Why the business world should be far more involved with community recycling
The materials collection and processing supply chain necessary to support a shift to the circular economy is only as strong as its weakest link. That means businesses planning for that transition must forge stronger links with the municipal and community resources that support the recycling industry.
Nonprofit organizations such as the Recycling Partnership have stepped up to fill that gap, by facilitating dialogues and helping connect businesses with community resources for collecting, sorting and processing all manner of materials that could find a second life in new products. It’s what Recycling Partnership CEO Keefe Harrison calls a "curbside value partnership."
The history of community recycling in the United States actually begins centuries ago. The famous Rittenhouse Mill in Philadelphia opened in 1690, taking in linen and cotton rags to be used for printing bibles and newspapers. The movement grew during World War II in response to wartime shortages. Curbside collection began in the 1960s, gaining steam in the 1970s alongside the burgeoning environmental movement. In 1987, a "Garbage Barge" spent months on the ocean, searching for a location to dispose of its cargo. Not long after, China began importing trash from the United States, which it then would sort and resell. By 2004, Americans were exporting $3.1 billion in scrap to the Chinese, representing the country’s largest export to its Eastern trading partner.
Things were progressing fairly well until the global recession of 2008, which caused a major setback. Dylan de Thomas, vice president of industry collaboration for the Recycling Partnership, said that with the slowdown in the economy, demand for materials fell and prices for commodities such as cardboard, scrap metals, plastics and glass collapsed. Shipments were abandoned, and budgets for many community recycling programs were reduced or eliminated.
To date, the partnership has invested more than $29 million in recycling infrastructure. It received a substantial infusion in late July when PepsiCo committed $10 million to an initiative called "All In On Recycling." The explicit goal of the effort is "to reverse the decline in U.S. residential recycling rates over the next five years." The hope is "to capture as many as 7 billion additional containers over that period, along with other recyclable materials from households across the United States."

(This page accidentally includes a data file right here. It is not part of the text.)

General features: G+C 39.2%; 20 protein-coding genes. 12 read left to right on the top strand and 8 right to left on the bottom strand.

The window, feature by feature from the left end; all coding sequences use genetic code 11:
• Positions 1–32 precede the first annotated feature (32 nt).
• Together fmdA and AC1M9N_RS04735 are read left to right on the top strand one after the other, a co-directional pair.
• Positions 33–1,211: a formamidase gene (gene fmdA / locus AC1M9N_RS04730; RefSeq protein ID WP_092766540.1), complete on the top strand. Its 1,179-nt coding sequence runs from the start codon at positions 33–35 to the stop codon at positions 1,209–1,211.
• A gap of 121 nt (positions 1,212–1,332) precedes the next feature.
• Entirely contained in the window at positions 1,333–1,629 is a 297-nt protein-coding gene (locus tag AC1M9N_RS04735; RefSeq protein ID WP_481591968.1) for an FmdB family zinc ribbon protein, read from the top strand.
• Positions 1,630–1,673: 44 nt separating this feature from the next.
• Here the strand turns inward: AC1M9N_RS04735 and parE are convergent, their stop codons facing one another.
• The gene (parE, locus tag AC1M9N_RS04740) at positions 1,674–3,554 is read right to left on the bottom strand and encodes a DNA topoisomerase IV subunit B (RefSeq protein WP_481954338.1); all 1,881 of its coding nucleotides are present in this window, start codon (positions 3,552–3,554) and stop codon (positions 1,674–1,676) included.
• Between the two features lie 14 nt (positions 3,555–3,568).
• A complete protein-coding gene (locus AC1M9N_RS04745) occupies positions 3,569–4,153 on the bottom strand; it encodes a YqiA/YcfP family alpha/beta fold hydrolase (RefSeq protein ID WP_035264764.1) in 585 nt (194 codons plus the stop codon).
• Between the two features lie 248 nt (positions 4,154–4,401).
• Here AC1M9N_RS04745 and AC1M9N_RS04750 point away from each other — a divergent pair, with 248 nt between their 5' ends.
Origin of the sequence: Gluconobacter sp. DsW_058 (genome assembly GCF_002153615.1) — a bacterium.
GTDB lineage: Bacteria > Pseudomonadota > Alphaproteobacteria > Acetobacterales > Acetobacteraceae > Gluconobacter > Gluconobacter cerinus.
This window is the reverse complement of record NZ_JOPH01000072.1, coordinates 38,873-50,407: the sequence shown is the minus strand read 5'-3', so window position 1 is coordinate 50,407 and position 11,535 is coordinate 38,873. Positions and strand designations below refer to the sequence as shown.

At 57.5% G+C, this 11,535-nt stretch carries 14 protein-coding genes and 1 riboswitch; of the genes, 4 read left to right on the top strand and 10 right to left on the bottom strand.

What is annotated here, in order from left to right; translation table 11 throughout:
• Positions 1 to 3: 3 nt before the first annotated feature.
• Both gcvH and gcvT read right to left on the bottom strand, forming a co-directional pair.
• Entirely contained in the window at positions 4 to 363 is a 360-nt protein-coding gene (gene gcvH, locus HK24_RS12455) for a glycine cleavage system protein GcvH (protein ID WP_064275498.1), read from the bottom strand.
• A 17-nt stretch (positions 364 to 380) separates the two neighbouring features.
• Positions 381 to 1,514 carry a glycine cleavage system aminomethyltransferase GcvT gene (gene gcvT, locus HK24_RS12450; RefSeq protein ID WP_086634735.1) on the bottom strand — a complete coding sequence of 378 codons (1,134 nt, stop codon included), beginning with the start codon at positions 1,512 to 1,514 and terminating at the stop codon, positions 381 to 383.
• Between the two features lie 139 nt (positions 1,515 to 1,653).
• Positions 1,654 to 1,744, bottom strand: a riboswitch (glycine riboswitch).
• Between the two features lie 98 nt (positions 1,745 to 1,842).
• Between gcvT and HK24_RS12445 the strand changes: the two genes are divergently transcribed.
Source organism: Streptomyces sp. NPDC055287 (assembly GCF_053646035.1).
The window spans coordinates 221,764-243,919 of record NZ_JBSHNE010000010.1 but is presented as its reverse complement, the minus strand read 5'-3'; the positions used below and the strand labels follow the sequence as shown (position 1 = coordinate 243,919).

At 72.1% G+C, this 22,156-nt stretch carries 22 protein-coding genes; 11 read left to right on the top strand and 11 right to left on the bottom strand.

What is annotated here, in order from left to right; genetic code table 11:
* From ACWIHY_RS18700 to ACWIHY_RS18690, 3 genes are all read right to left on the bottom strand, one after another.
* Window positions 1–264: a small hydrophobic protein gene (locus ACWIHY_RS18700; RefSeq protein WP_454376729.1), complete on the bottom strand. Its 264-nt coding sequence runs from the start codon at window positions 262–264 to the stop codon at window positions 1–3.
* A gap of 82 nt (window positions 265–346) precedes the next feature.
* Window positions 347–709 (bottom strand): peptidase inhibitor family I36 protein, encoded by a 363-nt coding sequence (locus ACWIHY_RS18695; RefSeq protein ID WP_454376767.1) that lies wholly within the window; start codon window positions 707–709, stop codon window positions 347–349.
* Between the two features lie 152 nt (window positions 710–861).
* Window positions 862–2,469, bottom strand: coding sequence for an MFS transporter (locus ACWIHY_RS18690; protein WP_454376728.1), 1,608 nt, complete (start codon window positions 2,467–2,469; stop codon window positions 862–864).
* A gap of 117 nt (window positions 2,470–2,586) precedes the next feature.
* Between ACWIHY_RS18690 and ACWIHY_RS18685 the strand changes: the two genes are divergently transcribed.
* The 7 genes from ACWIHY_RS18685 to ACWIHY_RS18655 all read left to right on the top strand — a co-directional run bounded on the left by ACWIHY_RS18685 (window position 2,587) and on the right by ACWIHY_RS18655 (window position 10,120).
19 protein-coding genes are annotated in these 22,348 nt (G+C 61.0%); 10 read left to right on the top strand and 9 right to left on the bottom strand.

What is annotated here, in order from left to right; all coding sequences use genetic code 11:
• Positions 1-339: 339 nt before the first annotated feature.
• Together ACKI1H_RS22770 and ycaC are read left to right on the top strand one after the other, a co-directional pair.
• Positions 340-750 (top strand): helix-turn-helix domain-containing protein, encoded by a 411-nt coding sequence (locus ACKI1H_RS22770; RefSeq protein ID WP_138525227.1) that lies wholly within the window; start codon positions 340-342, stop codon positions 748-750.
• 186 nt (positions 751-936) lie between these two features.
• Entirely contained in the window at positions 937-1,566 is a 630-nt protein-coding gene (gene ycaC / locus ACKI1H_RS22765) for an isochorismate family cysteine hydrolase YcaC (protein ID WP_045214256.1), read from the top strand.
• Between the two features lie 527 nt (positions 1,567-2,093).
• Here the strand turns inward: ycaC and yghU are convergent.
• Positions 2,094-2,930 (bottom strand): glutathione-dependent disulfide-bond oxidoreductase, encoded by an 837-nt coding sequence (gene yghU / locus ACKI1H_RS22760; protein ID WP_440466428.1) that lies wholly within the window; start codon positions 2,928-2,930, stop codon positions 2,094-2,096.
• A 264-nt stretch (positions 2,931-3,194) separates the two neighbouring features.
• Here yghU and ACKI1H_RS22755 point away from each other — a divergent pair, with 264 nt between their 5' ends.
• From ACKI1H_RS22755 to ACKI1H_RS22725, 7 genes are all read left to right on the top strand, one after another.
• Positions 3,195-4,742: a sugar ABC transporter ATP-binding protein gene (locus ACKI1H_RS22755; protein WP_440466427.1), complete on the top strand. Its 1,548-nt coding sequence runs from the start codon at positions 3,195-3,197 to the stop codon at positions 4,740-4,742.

The grant is set up as a matching funds arrangement with the aim of encouraging an additional $75 million in investment (including $25 million from other businesses) for the effort. Communities that will feel the effort first include Miami, El Paso, Texas, and cities in Michigan and Ohio.
"Communities in Central Ohio still need funding for curbside recycling carts in order to provide the best possible access to recycling for our residents," said Ty Marsh, executive director for the Solid Waste Authority of Central Ohio, in the press release for the effort. "We hope other major corporations join this challenge to reach $25 million in total funding so that thousands of cities and towns across the country can make improvements to their recycling systems."
Circling the problem
Initially, the Recycling Partnership’s focus was on three things: improving access to recycling; increasing recycling rates; and reducing contamination, which, given the presence of plastic bags and other such items, easily can jam up recycling machinery and bring the process to a halt.